Japanese photographer Hideyuki Ishibashi presents his experimental landscape prints at IBASHO in Antwerp

IBASHO is proud to present the second solo-exhibition at the gallery of the Japanese artist Hideyuki Ishibashi, ‘Imprint of Time’. With this exhibition Ishibashi, who lives and works in France, invites you to join him on his continuing exploration into the beginnings of photography.

Ishibashi’s photographic practices have been influenced by a disaster that happened in his youth:

“The Great Hanshin-Awaji Earthquake that occurred at 5:46 a.m. on 17 January 17 1995, instantly transforming the city of Kobe into a pile of rubble. The scenery that was there yesterday had disappeared, and a burnt field spread out. I was 9 years old when I saw such an unrealistic scene, and even at a young age, I felt the smallness of human beings and the power of nature. The fragmentary images that remain from that time have been indirectly involved in my creation to date, sometimes as dreams, and sometimes as the base of collages. By connecting these fragments between reality and fiction, I hoped to question the photographic image itself and the act of looking.

After the COVID-19 pandemic, I have started to see my experience during the earthquake from a different angle. Perhaps this is because of the sense of restoring lost time felt through the lockdown, or perhaps it is because spending 11 years in a foreign country has created a psychological distance from my own country that has allowed me to look at my own culture objectively. I remember the awe I once felt for nature as I watched its power gradually regain its true form through the suspension of human activity due to the lockdown. As I think about my own culture, which has always been threatened by natural disasters but has been seeking a form of coexistence with nature, I reflect on my own identity. Gradually, what was once too ordinary to see becomes visible...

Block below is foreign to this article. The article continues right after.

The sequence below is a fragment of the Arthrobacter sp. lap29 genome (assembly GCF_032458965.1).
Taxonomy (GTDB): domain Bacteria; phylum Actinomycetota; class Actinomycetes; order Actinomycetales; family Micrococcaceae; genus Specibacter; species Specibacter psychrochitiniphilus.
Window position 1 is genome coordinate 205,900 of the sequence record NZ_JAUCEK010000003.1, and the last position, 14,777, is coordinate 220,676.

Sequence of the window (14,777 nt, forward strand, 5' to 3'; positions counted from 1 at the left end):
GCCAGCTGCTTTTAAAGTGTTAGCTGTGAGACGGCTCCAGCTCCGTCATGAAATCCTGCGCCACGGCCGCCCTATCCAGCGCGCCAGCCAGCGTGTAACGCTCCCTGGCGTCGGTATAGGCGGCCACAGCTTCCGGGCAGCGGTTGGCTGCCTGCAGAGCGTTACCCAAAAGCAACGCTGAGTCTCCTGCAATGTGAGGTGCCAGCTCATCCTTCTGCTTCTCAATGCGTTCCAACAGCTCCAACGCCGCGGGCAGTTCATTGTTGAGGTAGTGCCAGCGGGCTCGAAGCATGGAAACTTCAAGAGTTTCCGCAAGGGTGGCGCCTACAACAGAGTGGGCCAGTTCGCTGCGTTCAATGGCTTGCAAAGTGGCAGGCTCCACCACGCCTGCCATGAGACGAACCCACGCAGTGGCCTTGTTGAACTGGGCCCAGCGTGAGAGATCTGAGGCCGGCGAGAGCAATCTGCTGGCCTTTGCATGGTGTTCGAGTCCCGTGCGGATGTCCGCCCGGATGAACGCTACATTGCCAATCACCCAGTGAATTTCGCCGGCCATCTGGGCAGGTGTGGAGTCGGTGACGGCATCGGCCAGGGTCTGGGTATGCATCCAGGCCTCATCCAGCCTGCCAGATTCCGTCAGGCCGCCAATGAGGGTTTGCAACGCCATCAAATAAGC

With this thought process in mind, I explore the birth of photography through the relationship between nature, man, and culture. I attempt to investigate our relationship with nature through human interventions, such as man-made forests in an agricultural high school, a park with 144 years of history, or slag heaps in a northern French coal mining region. In an age when the generalisation of Midjourney and NFT has made the dialogue between us and materiality and images increasingly poor, I dare to try to find something essential in the dialogue between time and materials, photographic techniques and image... and I suddenly wonder, why do we take photographs?”

Ishibashi is highly experimental in his way of printing, often searching for ways to literally use nature in his works by making his photographic paper and pigments for printing from the plants that grow in the landscapes he photographs in, such as in the series ‘Fossil’ and ‘Chromophore’.

In his series ‘Atlas’ he confronts the viewer with the paradox of the first photographic images, before the discovery of the fixated image, where sunlight caused both the appearance and disappearance, and where brevity produced in return mental images and memories in the viewer.

In ‘Trails’ Ishibashi, inspired by Claude Monet’s ‘Cathédrales de Rouen’, decided to preserve the appearance of the Bois Parisien and the Six Muids by taking hundreds of photographs on different days, in different weather conditions, and at different times, and overlaying them on a computer. This working method has resulted in soft-coloured, impressionistic and poetic landscapes that establish the light, colours, and path of each of the seven days of the forests.

The exhibition ‘Imprint of Time’ runs from 25 November 2023 until 14 January 2024. Ishibashi will be present during the vernissage on Saturday 25 November from 14:00 - 18:00.



About Club Paradis | PR & Communications

Club Paradis is a specialist pr & communications agency, working in the fields of art, design, architecture and other things we like.